William H. Seward

“Letter to William H. Seward”

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To William H. Seward

Private & Confidential Springfield Ills. Dec. 8. 1860

My dear Sir: In addition to the accompanying, and more formal note, inviting you to take charge of the State Department, I deem it proper to address you this. Rumors have got into the newspapers to the effect that the Department, named above, would be tendered you, as a compliment, and with the expectation that you would decline it. I beg you to be assured that I have said nothing to justify these rumors. On the contrary, it has been my purpose, from the day of the nomination at Chicago, to assign you, by your leave, this place in the administration. I have delayed so long to communicate that purpose, in deference to what appeared to me to be a proper caution in the case. Nothing has been developed to change my view in the premises; and I now offer you the place, in the hope that you will accept it, and with the belief that your position in the public eye, your integrity, ability, learning, and great experience, all combine to render it an appointment pre-eminently fit to be made.One word more. In regard to the patronage, sought with so much eagerness and jealousy, I have prescribed for myself the maxim, “Justice to all”; and I earnestly beseech your co-operation in keeping the maxim good.

Your friend, and obedient servant

A. Lincoln.

“Mr. Lincoln’s unselfish magnanimity”

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Executive Mansion
April 1, 1861

Hon. W. H. Seward

My dear Sir:
Since parting with you I have been considering your paper dated this day, and entitled “Some thoughts for the President’s consideration.” The first proposition in it is, “1st. We are at the end of a month’s administration, and yet without a policy, either domestic or foreign.”

At the beginning of that month, in the inaugeral, I said “The power confided to me will be used to hold, occupy and possess the property and places belonging to the government, and to collect the duties, and imposts.” This had your distinct approval at the time; and, taken in connection with the order I immediately gave General Scott, directing him to employ every means in his power to strengthen and hold the forts, comprises the exact domestic policy you now urge, with the single exception, that it does not propose to abandon Fort Sumpter.
Again, I do not perceive how the re-inforcement of Fort Sumpter would be done on a slavery, or party issue, while that of Fort Pickens would be on a more national, and patriotic one.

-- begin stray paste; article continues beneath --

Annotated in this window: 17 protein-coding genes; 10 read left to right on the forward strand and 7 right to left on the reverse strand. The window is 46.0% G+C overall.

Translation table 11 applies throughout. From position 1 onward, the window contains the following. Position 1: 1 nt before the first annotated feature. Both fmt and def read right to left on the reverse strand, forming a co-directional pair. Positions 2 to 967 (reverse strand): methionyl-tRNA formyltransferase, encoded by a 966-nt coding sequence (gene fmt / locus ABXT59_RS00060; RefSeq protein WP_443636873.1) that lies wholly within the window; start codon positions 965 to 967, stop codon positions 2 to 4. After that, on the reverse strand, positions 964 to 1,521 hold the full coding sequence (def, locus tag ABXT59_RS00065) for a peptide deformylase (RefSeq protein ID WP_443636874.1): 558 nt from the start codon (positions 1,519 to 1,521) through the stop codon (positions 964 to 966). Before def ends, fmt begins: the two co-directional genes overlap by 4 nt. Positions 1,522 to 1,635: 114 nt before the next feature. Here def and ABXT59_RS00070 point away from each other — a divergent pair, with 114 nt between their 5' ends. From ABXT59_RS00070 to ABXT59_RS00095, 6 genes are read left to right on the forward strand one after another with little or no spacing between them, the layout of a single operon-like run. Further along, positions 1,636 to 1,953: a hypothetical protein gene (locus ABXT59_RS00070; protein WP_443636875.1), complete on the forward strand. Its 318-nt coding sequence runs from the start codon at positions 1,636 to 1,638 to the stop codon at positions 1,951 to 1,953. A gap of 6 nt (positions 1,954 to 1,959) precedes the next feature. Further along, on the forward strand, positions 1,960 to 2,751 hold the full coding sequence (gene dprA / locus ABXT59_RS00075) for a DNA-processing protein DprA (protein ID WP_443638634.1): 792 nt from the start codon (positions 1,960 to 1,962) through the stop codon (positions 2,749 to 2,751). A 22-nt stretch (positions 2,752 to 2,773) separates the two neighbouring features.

The news received yesterday in regard to St. Domingo, certainly brings a new item within the range of our foreign policy; but up to that time we have been preparing circulars, and instructions to ministers, and the like, all in perfect harmony, without even a suggestion that we had no foreign policy.
Upon your closing propositions, that “whatever policy we adopt, there must be an energetic prossecution of it”
“For this purpose it must be somebody’s business to pursue and direct it incessantly”
“Either the President must do it himself, and be all the while active in it, or”
“Devolve it on some member of his cabinet”
“Once adopted, debates on it must end, and all agree and abide” I remark that if this must be done, I must do it. When a general line of policy is adopted, I apprehend there is no danger of its being changed without good reason, or continuing to be a subject of unnecessary debate; still, upon points arising in its progress, I wish, and suppose I am entitled to have the advice of all the cabinet.
Your Obt. Servt.

  On April 1, Secretary of State Seward handed Lincoln a memorandum setting forth a number of most extraordinary propositions. ……. but the principal points for which it had evidently been written and presented can be given in a few sentences. A month has elapsed, and the administration has neither a domestic nor a foreign policy. The administration must at once adopt and carry out a novel, radical, and aggressive policy. It must cease saying a word about slavery, and raise a great outcry about Union. It must declare war against France and Spain, and combine and organize all the governments of North and South America in a crusade to enforce the Monroe Doctrine. This policy once adopted, it must be the business of some one incessantly to pursue it. “It is not in my especial province,” wrote Mr. Seward; “but I neither seek to evade nor assume responsibility.” This phrase, which is a key to the whole memorandum, enables the reader easily to translate its meaning into something like the following: